Teaching during COVID times is both foreign and familiar.
I remember my first time scrubbing in for a surgical procedure as if it were yesterday. As a member of Brown’s first MD class in the modern era, I was discovering that having medical students in the operating room was a new phenomenon.
I reported to the nursing supervisor in the surgical suite as instructed. Many of the ORs were already buzzing with activity. She rattled off a litany of procedures that I was to follow, all beginning with the words “You will ….” She was just winding down when Dr. Stewart, my hosting surgeon, arrived on the scene. He winked and motioned with his head that I should join him at the scrub sink. I mimicked his every move, trying to assume a posture that told anyone who was watching that I knew what I was doing. The nursing supervisor knew better.
As Dr. Stewart finished his scrubbing ritual, I figured that I must have missed a critical step, as the faucet on his side of the sink had shut off, but as I stepped away, mine was still running. I chose to follow after my host, arms held upright like I had seen on TV and hoping that the faucet would magically shut off on its own.
As I passed through the doorway, I stepped into a strange new world. The patient, the tables, the staff, everything seemed to be draped in blue. The circulating nurse barked out, “What size gloves do you wear?” I had no idea. By way of an answer, I held my hands up for her inspection. She whipped out a pair of size 7½ latex gloves (my first and, as it turned out, my last time to wear latex gloves).
The rest is a blur. I remember feeling that I was somewhere between being on an alien spaceship and having stepped onto a moving sidewalk that had been cranked up to full speed. But it only took a few visits to get the hang of it all, and before long the scrub procedure, twirling around to get my gown ties around my waist, and announcing ahead of time that I needed latex-free gloves all became ingrained in my morning ritual.
BRAVE NEW WORLD
Fast forward 48 years. I was crossing Richmond Street to the medical education building of The Warren Alpert Medical School—my first time there since the pandemic struck. Students, faculty, and staff converged on the entrance at the same time, all boarding the spaceship. Once again, I noticed many swatches of blue in the scrub suits, masks, and (in my case) dress shirts. What was I getting myself in for? Was it still proper to hold the door open for someone else? Would everyone have a proper mask, and would they wear it correctly? Was it possible to get sick from using too much hand sanitizer? How does one correctly socially distance in the bathroom? Where was that wink from Dr. Stewart when I needed it?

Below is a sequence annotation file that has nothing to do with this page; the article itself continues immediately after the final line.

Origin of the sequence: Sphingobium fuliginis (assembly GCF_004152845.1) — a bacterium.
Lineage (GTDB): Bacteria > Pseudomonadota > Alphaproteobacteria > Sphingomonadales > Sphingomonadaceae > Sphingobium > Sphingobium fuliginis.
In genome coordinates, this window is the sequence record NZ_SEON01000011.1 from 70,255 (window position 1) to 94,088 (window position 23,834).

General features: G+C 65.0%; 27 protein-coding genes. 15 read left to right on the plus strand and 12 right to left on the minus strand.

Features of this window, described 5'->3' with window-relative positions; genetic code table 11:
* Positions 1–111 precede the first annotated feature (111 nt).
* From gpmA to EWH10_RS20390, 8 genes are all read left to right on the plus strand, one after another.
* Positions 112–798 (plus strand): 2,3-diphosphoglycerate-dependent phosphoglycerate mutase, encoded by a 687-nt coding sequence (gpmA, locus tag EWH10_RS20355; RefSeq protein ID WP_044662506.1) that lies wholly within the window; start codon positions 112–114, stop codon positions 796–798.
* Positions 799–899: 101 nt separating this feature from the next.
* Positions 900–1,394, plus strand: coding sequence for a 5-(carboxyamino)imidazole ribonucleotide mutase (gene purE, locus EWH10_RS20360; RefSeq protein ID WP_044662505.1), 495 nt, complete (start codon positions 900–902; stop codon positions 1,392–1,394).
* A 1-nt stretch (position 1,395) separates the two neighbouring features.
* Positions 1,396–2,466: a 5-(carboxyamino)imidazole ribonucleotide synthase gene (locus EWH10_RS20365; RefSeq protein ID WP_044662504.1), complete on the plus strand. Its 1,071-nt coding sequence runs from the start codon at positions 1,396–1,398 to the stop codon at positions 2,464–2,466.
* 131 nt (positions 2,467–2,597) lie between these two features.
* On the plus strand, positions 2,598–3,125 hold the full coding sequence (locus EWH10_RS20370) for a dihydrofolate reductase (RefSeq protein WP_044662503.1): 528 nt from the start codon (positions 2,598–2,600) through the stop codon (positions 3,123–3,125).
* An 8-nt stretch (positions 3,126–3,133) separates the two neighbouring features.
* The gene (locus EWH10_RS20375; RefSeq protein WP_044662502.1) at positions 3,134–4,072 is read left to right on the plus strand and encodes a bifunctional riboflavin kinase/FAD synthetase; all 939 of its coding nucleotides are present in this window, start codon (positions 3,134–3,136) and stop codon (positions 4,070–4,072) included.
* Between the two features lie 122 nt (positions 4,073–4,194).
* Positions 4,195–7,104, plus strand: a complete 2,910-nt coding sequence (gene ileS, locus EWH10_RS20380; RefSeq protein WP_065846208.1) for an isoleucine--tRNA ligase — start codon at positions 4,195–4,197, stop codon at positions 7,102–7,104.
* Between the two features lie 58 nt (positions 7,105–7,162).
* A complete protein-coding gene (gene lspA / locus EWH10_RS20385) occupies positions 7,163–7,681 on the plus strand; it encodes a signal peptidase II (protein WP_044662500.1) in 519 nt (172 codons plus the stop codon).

My Cardiology Small Group was assigned to the open space in the Blue Academy (of course, blue!). I chose a place to sit and wiped down the table and chair with a disinfectant wipe (twice) with a healthy dose of hand sanitizer for me. As the students sauntered in, they spread out at a proper social distance, without prompting. All wore proper masks with tight fits that fully covered their noses and mouths. Phew! If they were annoyed with my instructions to wipe down their spaces at the beginning and the end of our session, they didn’t show it.
The case we discussed was a long and difficult one. The students must have felt that they had stepped onto a moving sidewalk that had been cranked up to full speed. In fact, it was. We quickly moved beyond the awkward mechanics of our new COVID-era surroundings and procedures and dove into the case. Of course, there were a few stumbles. How could I play recordings of heart sounds so that everyone could hear? How could I draw on the white board when the dry markers had actually run dry? Why were so many other students wandering through our space?
The journey continued a few days later as I met with my small group for the second year of the Doctoring course. This time we had some new challenges to solve: finding positions in the lecture hall that kept us socially distanced from each other while being acoustically distanced from the other group sharing the room. Remembering to remove the protective film from the face shield (I wondered why everything looked so foggy!). Explaining how to safely remove disposable gloves.
Things quickly settled into a routine. The students were enthusiastic, engaged, and flexible in accepting the evolving changes. The staff assisting the two courses in which I was participating were outstanding (while I expected nothing less, they far exceeded my high expectations). Course leaders seemed to be everywhere at once, acting as counselors, organizers, and cheerleaders. I could tell that even under her mask, Tiany, the security guard at the building’s front desk, grinned broadly as she waved at and welcomed people.
At the end of the week, as I descended the succinctly labeled “Stairs Down,” I stopped on the landing and paused to survey the bustling activity. Students filled the entrance atrium while still managing to stay safely distanced. Animated discussions were underway all around. Laughter, teasing, and smiles were the order of the day. It all seemed so normal. Much like adjusting to the rituals of the operating room, the new rituals brought on by the pandemic were rapidly incorporated into daily life at the Medical School. A new normal, perhaps, but normal. As I left the building, I got another smile and wave from the security guard.
I hope I didn’t leave the faucet running.